Autism Genes Tied to Glitches in Early Learning
Disorders May Arise from Miscues in Experience-dependent Synapse Growth
Some cases of autism may be a failure of the young brain to wire itself properly in response to a baby’s social and physical surroundings, according to a new systematic analysis of disease genetics.
The newfound mutations may interfere with the brain’s ability to create the connections normally sculpted by a child’s early experiences, report HMS researchers and their international collaborators in the July 11 Science. The data correspond to the clinical onset and spectrum of autism symptoms, said co–first author Eric Morrow, HMS instructor in psychiatry at Massachusetts General Hospital. “Autism emerges in the first three years of life, during which time synapses mature in response to experience,” Morrow said. “Autism is not a single disorder. At least a significant subset appears to be various disorders—dozens if not hundreds of distinct rare diseases that end up affecting a final common pathway.”
“These sorts of mutations may explain why some kids appear quite normal in the first year or two of life and develop trouble during cognitive development,” said senior author Christopher A. Walsh, chief of genetics at Children’s Hospital Boston. “The more we learn about autism, the more it seems to involve cellular processes of brain plasticity.”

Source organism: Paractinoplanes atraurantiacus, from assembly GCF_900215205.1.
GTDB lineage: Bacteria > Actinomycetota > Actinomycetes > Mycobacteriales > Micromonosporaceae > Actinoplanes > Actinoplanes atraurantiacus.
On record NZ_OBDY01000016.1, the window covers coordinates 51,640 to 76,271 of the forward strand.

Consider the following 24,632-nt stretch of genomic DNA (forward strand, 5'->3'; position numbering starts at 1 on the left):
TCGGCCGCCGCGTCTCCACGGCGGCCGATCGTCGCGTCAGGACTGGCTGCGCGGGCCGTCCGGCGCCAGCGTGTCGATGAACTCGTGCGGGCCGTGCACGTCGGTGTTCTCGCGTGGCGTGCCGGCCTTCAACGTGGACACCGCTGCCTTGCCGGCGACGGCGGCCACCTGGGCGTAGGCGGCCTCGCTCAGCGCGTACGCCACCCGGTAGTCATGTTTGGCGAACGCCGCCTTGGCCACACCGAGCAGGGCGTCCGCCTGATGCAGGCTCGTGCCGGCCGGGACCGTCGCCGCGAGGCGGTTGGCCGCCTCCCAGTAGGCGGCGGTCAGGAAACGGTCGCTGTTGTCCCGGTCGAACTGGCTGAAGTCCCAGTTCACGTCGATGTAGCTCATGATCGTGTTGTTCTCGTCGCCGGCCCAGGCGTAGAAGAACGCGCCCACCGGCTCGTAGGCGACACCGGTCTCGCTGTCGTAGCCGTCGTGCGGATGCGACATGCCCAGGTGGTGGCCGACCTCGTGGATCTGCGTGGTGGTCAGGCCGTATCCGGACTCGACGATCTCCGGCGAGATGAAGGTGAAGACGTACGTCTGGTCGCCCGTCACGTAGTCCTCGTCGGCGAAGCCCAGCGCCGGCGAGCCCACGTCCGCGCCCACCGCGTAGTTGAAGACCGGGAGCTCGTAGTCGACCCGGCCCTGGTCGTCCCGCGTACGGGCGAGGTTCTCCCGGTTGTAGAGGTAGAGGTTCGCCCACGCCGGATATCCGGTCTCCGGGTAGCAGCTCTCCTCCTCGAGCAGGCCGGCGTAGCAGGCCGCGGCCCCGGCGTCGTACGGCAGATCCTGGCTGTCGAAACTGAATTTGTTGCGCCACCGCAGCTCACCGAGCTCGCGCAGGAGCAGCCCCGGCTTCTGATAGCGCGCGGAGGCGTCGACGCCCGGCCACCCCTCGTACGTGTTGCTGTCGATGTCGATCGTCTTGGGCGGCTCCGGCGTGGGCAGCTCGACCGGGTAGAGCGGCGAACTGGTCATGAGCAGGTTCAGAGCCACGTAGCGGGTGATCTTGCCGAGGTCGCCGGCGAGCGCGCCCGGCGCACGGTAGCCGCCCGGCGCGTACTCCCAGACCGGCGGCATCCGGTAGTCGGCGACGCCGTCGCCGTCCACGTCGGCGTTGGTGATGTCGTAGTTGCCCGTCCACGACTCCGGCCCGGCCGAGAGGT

Three of the genes affected by the new mutations belong to a network of several hundred genes thought to be at the heart of the molecular program that orchestrates the response of synapses to life experiences, the researchers report. Of further significance, the five mutations identified in the latest study affect the predicted on–off switches of the genes, but not the genes themselves.
The possibility that genes are only disabled, not destroyed, reinforces the importance of early intervention programs, now the only treatment for autism, said developmental psychologist Janice Ware, a co-author, HMS assistant professor of psychology in the Department of Psychiatry, and associate director of the Developmental Medicine Center at Children’s Hospital. Without intervention, autistic adults are indistinguishable from severely retarded people.
The findings also make researchers hopeful that further study will lead to effective drugs that can do as much or more than intensive early interventions to shore up essential neural networks. “We may not always be able to identify the specific gene, but we may be able to modulate the synaptic plasticity,” said Walsh, also a Howard Hughes investigator at Beth Israel Deaconess Medical Center and the Bullard professor of neurology and pediatrics at HMS.
For this study, Morrow, co-first author Seung-Yun Yoo, and their colleagues extended an ongoing collaboration between the Walsh lab and clinician-researcher colleagues in the Middle East in genetic studies of other developmental brain disorders, such as mental retardation and microcephaly.
As did Charles Darwin and Albert Einstein, people in Middle Eastern families often have married their first cousins. Marriages between second cousins are also common and even better for such genetic studies, Walsh said. For such marriages, the risk of neurological birth defects doubles from about 1.5 percent to 3 percent—about the same extra risk, by a different mechanism, of having a child at age 40 instead of age 20—but most kids are healthy.